The University of Western Australia is committed to developing new programs and improving existing ones to make its activities more cost-effective and environmentally efficient.
Our work in sustainability
This displays the University's annual data for energy, carbon, water and waste.
Carbon (from energy use)
Waste and recycling
The University is committed to global sustainability. We are a member of the United Nations Sustainable Development Solutions Network and continue to make advances in sustainability-related teaching and research. Our sustainability initiatives cover a wide range of areas, including campus planning, energy, water, waste and more. This commitment to sustainability is embedded in our design and construction standards.
Campus Management's water efficiency projects are aimed at reducing total water consumption on campus.
To help achieve the University's goal of reducing water use by 20% per staff and student by 2020 from 2008 levels, Campus Management has carried out the following projects.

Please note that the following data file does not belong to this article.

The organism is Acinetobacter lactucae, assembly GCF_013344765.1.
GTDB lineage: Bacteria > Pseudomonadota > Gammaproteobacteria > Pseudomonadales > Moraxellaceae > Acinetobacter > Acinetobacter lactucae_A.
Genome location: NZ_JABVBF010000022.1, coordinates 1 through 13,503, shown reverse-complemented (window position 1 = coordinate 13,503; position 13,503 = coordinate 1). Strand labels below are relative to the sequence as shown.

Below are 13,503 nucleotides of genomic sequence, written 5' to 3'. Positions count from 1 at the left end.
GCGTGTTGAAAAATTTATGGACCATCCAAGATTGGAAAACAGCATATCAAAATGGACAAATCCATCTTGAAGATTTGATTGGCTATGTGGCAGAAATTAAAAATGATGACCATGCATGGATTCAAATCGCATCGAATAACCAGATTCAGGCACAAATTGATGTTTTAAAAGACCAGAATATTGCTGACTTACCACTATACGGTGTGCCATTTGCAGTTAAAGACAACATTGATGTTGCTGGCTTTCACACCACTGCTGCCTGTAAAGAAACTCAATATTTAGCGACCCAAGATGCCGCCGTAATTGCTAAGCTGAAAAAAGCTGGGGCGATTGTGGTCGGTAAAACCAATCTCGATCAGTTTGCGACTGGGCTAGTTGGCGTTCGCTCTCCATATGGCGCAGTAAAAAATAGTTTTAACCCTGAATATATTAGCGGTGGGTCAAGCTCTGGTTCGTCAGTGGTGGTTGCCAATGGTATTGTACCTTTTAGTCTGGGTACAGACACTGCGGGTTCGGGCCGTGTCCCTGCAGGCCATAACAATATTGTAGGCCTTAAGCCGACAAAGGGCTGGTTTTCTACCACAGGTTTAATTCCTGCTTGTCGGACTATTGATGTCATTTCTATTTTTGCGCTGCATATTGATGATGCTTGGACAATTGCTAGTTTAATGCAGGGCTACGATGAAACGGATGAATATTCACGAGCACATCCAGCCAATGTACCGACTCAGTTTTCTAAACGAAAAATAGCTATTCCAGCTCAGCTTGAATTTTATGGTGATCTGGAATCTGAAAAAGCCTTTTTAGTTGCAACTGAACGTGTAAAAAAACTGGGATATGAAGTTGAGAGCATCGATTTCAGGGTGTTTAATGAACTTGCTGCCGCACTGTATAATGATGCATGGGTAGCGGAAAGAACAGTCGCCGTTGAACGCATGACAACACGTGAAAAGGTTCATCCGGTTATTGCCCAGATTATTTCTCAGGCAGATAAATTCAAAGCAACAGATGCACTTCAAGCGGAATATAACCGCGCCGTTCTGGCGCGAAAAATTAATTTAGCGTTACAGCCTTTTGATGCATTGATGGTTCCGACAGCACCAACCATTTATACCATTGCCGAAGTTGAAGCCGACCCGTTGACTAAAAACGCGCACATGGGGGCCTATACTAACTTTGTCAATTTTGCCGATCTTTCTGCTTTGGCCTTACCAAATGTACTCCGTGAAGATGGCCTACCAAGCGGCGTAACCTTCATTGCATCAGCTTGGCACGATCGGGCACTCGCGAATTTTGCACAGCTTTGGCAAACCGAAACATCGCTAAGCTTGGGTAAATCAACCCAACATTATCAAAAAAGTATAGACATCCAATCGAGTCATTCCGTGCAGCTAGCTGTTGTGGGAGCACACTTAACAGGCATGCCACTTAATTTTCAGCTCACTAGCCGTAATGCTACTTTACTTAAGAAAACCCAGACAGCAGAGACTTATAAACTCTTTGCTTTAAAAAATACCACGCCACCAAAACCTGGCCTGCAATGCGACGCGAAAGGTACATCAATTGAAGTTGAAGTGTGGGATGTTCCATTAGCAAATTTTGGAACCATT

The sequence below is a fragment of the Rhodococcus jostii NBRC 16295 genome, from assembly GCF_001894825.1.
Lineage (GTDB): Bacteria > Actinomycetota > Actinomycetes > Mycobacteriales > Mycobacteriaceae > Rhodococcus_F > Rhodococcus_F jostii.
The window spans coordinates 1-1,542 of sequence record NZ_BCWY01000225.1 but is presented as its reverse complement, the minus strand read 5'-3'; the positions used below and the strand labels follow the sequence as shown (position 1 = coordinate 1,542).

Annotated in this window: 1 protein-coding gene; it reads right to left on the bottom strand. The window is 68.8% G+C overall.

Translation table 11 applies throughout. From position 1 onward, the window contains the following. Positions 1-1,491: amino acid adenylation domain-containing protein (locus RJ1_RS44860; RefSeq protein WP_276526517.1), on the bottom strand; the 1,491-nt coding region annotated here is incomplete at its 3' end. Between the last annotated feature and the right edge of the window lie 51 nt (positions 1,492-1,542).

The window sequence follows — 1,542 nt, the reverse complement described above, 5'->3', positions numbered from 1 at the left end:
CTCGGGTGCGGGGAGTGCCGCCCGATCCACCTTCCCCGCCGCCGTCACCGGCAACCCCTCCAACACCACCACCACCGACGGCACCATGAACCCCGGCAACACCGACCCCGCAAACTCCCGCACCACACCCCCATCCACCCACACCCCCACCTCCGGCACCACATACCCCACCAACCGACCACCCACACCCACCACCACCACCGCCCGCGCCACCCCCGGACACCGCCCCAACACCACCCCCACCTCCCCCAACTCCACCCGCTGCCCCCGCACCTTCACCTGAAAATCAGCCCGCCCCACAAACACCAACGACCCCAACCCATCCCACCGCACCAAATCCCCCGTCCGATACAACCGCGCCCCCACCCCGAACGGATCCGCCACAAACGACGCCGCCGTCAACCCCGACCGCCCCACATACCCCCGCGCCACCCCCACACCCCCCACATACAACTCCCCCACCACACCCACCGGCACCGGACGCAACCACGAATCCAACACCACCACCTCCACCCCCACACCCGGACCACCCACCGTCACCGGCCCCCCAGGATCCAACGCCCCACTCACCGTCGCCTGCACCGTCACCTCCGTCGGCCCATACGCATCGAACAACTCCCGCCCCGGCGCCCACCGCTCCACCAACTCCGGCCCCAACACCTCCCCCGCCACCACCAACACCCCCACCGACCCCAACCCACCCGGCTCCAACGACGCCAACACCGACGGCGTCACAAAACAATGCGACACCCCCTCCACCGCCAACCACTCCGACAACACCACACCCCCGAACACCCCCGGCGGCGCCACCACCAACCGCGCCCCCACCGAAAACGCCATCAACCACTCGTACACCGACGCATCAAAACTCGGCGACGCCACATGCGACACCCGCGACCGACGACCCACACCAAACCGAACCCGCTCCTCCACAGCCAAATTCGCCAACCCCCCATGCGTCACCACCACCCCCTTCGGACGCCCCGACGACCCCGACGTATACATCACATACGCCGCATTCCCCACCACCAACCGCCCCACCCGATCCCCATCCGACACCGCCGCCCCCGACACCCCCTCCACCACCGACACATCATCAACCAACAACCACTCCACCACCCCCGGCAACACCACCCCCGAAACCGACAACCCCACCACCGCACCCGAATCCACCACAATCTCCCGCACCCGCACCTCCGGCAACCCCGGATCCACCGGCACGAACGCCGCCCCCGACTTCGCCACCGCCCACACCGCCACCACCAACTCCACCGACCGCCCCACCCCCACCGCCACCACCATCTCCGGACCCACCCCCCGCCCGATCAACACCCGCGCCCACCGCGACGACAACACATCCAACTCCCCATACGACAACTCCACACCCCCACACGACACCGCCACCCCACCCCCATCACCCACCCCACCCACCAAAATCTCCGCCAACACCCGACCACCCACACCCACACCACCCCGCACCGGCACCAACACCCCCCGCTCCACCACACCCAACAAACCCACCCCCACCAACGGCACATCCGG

rainwater and wastewater from process water
Water tanks have been installed on campus to capture rainwater and wastewater from the process water plants. The water captured contributes to the irrigation of the University's glasshouses as well as reused for cooling of research equipment. Annually 400KL of water is saved by reusing this wastewater.
Water is a vital resource, and its conservation and efficient use by consumers will reduce water wastage and production costs.
Energy is used to extract the water, to treat it, to pump it to the customer and then remove, treat and dispose of the wastewater. By reducing the demand for both water and wastewater, Water Corporation provision costs are also reduced.
In April 2016, the University was
recognised for its water conservation efforts when it received an award
as part of the Water Corporation’s Water Efficiency Management Plan
The award recognises the efforts made by UWA in achieving an improvement in water efficiency of 10 per cent or greater during the 2014-15 financial year.